There is no question that ordering painful reforms when a country is already on its knees is asking a lot. That is why it is imperative that Western leaders make clear that they will give Kiev substantial assistance only after it embarks on a serious program of economic and political reform. After all, that was what the Ukrainians who took to the streets in December 2013 fought for.
Medical volunteers unpack individual first aid kits similar to those used by NATO during a ceremony where they were donated by Kiev’s Mayor Vitaly Klitschko in Kiev Oct. 31. Valentyn Ogirenko / Reuters
Gabrielle Tétrault-Farber, The Moscow Times.
President Vladimir Putin’s spokesman on Tuesday voiced what Russia wants from the West over Ukraine: guarantees that the former Soviet republic will not join NATO, an outcome that political analysts agree was already unlikely in the year-long conflict that has already claimed 4,000 lives.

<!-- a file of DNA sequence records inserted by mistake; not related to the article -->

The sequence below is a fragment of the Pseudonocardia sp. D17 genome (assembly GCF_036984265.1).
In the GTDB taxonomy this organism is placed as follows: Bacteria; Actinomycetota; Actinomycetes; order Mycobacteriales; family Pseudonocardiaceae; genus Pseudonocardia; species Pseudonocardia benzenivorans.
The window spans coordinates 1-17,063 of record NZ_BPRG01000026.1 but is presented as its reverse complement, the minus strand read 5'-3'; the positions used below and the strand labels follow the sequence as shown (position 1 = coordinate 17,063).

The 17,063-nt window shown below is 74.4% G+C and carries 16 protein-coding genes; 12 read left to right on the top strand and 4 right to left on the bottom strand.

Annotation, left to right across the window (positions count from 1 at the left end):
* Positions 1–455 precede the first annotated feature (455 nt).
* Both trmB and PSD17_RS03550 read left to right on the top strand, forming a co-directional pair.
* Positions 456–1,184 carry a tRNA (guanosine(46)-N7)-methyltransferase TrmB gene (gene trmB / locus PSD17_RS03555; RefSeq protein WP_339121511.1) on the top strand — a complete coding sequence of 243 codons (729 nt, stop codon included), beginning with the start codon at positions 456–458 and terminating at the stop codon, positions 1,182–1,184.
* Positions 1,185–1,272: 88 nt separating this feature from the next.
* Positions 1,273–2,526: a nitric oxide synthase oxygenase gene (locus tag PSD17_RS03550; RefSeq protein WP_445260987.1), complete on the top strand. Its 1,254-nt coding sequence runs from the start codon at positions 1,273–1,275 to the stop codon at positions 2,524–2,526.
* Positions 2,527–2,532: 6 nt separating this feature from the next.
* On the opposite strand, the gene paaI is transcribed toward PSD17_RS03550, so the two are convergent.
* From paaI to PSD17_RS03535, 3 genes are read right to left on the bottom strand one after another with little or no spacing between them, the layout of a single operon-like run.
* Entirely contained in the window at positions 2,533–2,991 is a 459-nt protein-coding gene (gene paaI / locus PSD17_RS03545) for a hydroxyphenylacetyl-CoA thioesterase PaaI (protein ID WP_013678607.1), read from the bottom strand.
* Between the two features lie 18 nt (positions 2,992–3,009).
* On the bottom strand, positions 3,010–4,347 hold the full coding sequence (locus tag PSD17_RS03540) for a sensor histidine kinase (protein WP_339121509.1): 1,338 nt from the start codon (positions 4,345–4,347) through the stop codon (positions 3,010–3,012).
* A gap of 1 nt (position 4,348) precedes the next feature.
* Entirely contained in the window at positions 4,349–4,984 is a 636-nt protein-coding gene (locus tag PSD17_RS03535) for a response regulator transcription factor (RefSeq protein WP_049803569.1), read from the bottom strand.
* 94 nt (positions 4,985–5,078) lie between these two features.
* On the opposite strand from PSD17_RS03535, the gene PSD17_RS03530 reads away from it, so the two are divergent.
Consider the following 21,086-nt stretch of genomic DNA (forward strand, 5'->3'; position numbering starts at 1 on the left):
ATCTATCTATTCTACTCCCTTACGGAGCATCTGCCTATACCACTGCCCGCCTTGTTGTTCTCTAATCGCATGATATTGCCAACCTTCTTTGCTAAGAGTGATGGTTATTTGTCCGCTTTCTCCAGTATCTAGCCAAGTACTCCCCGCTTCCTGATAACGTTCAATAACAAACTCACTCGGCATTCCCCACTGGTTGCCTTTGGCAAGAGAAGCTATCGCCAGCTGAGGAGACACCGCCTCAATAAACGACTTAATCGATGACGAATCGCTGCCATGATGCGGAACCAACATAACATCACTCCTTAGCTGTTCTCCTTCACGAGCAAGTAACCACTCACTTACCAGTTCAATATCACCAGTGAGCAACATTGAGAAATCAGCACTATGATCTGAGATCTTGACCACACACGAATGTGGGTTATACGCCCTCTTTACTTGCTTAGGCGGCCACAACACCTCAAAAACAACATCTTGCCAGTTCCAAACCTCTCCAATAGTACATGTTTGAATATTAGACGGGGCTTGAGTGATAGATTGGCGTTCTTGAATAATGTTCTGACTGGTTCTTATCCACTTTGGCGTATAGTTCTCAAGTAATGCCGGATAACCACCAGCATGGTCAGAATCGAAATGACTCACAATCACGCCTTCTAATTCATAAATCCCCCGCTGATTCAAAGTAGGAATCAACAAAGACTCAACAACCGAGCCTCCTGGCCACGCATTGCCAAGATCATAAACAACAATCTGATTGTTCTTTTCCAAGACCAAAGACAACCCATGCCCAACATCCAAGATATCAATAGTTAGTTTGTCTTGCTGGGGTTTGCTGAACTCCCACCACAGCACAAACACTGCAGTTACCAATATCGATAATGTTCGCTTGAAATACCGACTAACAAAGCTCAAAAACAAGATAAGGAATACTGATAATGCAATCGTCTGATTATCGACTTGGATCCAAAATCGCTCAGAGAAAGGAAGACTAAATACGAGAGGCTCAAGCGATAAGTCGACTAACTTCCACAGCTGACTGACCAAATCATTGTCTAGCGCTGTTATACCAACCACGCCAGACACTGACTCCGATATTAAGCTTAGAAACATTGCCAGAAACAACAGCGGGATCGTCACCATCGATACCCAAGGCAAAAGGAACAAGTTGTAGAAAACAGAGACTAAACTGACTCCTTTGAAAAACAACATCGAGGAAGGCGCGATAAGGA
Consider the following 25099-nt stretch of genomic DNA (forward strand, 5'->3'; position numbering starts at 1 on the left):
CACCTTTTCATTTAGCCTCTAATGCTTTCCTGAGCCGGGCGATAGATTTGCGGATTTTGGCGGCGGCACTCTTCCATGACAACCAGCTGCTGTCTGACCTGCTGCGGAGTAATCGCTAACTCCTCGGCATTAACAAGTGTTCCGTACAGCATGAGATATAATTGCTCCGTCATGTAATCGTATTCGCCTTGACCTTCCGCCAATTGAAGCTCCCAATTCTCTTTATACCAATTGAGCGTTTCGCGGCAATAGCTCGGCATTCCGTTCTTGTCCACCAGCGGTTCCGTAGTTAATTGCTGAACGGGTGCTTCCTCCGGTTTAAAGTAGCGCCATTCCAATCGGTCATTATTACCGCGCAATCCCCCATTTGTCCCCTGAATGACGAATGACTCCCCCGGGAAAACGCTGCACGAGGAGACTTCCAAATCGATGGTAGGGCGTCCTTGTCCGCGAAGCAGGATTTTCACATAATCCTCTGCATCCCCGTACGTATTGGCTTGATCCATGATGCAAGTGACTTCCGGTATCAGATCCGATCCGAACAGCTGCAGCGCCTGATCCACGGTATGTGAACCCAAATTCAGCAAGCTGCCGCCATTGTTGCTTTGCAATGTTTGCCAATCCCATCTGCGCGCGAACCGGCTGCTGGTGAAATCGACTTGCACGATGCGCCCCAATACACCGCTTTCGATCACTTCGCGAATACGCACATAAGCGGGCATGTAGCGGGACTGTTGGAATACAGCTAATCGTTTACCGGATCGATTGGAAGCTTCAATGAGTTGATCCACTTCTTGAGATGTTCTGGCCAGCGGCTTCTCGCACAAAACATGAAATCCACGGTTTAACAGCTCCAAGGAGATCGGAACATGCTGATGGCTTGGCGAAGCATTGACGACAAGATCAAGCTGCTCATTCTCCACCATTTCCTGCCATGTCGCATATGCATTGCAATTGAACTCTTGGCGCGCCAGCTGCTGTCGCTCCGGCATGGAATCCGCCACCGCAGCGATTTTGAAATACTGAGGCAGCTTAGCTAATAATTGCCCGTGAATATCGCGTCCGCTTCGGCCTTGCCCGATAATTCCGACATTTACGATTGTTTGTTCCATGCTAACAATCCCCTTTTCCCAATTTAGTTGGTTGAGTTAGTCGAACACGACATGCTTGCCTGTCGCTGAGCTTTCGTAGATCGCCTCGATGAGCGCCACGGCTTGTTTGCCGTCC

“We would like to hear that NATO will stop drawing closer to Russia’s borders, that NATO will stop its attempts to disrupt the balance of power,” Dmitry Peskov said in an interview with the BBC. “Unfortunately, we have not heard these assurances, and that forces us to worry, since NATO is gradually moving closer to our borders.”
Putin cited the threat of further NATO expansion as one of the reasons for annexing Crimea from Ukraine in March, a move that infuriated the international community.
Russia’s distrust of NATO is long-standing. Putin has used many platforms to express his stance on NATO expansion, including the 2008 NATO summit in Bucharest.